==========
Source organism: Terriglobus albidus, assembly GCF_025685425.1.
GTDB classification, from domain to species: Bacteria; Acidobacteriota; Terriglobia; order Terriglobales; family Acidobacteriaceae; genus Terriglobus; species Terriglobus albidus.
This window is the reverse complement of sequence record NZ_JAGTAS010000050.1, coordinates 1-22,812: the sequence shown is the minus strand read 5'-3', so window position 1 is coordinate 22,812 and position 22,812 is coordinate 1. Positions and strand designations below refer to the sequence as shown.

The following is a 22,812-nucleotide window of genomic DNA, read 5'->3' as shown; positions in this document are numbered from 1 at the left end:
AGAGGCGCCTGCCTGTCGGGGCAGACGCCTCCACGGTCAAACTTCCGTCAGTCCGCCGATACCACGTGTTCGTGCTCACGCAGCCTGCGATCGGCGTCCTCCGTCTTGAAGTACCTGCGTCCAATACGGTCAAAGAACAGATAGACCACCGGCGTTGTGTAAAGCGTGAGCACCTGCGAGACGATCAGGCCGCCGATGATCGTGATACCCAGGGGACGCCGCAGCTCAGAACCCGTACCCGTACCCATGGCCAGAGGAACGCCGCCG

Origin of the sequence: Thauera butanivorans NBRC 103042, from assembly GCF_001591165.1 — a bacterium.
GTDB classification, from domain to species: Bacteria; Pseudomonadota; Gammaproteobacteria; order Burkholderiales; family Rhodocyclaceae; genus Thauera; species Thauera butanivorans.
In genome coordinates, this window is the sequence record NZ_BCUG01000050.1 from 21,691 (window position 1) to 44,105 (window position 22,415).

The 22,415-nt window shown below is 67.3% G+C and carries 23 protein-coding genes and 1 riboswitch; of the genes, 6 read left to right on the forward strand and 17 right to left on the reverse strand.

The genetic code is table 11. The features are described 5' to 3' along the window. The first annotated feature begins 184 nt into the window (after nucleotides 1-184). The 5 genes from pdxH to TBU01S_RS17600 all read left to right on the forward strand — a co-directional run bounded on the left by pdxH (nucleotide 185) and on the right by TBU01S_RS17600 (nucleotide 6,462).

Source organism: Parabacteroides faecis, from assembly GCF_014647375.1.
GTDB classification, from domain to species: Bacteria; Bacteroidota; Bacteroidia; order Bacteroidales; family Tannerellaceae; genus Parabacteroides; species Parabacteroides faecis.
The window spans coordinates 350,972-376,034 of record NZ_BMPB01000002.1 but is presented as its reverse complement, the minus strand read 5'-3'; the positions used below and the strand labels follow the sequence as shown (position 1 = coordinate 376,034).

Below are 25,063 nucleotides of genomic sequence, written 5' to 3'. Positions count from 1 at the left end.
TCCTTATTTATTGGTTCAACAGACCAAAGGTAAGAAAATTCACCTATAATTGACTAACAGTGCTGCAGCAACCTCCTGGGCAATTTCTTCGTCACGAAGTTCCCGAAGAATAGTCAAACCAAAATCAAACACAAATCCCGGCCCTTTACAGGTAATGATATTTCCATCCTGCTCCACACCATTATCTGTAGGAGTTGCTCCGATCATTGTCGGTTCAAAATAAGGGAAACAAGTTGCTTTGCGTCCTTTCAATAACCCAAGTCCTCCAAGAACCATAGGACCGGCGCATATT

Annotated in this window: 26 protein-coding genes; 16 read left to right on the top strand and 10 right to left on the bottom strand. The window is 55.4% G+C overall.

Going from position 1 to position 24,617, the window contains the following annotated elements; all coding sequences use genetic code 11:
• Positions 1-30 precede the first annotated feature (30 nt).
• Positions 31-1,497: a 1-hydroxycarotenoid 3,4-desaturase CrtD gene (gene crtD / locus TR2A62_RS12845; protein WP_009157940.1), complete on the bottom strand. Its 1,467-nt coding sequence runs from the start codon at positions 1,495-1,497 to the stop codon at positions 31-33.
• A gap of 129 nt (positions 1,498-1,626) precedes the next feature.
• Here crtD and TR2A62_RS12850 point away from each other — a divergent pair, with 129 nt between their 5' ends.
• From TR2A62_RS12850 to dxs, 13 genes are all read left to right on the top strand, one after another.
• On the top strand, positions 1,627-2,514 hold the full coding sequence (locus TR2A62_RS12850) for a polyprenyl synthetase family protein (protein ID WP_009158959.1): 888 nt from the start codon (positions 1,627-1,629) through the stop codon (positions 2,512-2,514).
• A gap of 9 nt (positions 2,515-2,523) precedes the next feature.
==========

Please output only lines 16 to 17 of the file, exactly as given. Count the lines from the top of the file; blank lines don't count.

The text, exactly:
Annotated in this window: 26 protein-coding genes; 16 read left to right on the top strand and 10 right to left on the bottom strand. The window is 55.4% G+C overall.

Going from position 1 to position 24,617, the window contains the following annotated elements; all coding sequences use genetic code 11: